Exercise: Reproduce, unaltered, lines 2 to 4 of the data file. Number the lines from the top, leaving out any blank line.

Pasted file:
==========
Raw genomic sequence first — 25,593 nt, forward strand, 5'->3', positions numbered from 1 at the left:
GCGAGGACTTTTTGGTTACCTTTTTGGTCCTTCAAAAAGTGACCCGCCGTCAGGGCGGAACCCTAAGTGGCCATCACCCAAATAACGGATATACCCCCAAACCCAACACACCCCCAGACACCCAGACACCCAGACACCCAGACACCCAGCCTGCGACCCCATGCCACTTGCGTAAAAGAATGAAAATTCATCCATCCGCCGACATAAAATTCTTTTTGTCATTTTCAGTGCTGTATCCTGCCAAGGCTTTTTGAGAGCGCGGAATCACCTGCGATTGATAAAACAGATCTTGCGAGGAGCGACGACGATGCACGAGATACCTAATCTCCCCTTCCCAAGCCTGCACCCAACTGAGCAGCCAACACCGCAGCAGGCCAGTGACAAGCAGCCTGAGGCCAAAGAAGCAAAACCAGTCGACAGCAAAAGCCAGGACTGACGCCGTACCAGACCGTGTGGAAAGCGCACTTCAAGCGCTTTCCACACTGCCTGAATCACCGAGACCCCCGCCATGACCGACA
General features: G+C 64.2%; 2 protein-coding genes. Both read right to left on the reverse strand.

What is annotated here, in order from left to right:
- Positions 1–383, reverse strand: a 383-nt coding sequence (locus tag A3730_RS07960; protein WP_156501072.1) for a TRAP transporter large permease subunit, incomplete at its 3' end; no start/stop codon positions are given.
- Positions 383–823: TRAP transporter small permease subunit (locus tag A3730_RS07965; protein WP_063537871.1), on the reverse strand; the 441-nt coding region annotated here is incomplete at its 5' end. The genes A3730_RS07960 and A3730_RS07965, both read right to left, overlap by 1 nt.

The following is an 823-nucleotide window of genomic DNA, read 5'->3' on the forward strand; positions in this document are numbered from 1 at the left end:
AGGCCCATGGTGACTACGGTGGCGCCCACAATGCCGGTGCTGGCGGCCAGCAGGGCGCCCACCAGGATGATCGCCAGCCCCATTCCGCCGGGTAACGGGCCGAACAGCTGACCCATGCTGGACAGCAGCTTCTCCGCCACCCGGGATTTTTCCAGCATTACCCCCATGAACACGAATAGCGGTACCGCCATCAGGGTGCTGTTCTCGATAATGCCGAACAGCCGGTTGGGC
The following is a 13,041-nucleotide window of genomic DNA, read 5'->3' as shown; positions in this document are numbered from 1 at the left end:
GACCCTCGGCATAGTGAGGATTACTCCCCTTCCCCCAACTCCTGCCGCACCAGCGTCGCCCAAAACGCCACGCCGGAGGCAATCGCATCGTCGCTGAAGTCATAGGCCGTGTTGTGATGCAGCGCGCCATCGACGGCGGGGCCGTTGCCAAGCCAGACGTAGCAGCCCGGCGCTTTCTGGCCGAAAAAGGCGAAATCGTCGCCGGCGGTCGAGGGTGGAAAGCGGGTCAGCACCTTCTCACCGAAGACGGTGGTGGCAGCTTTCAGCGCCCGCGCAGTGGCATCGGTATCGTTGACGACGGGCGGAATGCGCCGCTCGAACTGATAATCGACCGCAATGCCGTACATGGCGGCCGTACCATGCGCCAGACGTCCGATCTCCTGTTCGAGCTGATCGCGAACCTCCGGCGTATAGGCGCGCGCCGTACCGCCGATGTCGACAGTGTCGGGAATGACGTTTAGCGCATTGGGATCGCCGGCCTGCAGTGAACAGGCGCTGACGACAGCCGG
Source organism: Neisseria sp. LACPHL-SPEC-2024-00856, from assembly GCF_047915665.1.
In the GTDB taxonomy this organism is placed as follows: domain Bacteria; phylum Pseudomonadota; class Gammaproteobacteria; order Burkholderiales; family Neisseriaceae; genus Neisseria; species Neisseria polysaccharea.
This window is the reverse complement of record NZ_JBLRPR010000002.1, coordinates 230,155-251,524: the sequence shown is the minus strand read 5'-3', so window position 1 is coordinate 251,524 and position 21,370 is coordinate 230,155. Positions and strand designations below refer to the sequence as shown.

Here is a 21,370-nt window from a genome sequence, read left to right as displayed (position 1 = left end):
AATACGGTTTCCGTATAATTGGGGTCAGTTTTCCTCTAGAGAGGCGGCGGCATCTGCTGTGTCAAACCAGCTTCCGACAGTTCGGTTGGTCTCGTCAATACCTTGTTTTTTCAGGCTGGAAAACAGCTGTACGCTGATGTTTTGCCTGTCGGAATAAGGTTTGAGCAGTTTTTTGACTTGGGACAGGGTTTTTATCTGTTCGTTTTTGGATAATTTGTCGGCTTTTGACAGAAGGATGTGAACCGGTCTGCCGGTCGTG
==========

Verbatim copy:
GCGAGGACTTTTTGGTTACCTTTTTGGTCCTTCAAAAAGTGACCCGCCGTCAGGGCGGAACCCTAAGTGGCCATCACCCAAATAACGGATATACCCCCAAACCCAACACACCCCCAGACACCCAGACACCCAGACACCCAGACACCCAGCCTGCGACCCCATGCCACTTGCGTAAAAGAATGAAAATTCATCCATCCGCCGACATAAAATTCTTTTTGTCATTTTCAGTGCTGTATCCTGCCAAGGCTTTTTGAGAGCGCGGAATCACCTGCGATTGATAAAACAGATCTTGCGAGGAGCGACGACGATGCACGAGATACCTAATCTCCCCTTCCCAAGCCTGCACCCAACTGAGCAGCCAACACCGCAGCAGGCCAGTGACAAGCAGCCTGAGGCCAAAGAAGCAAAACCAGTCGACAGCAAAAGCCAGGACTGACGCCGTACCAGACCGTGTGGAAAGCGCACTTCAAGCGCTTTCCACACTGCCTGAATCACCGAGACCCCCGCCATGACCGACA
General features: G+C 64.2%; 2 protein-coding genes. Both read right to left on the reverse strand.

What is annotated here, in order from left to right: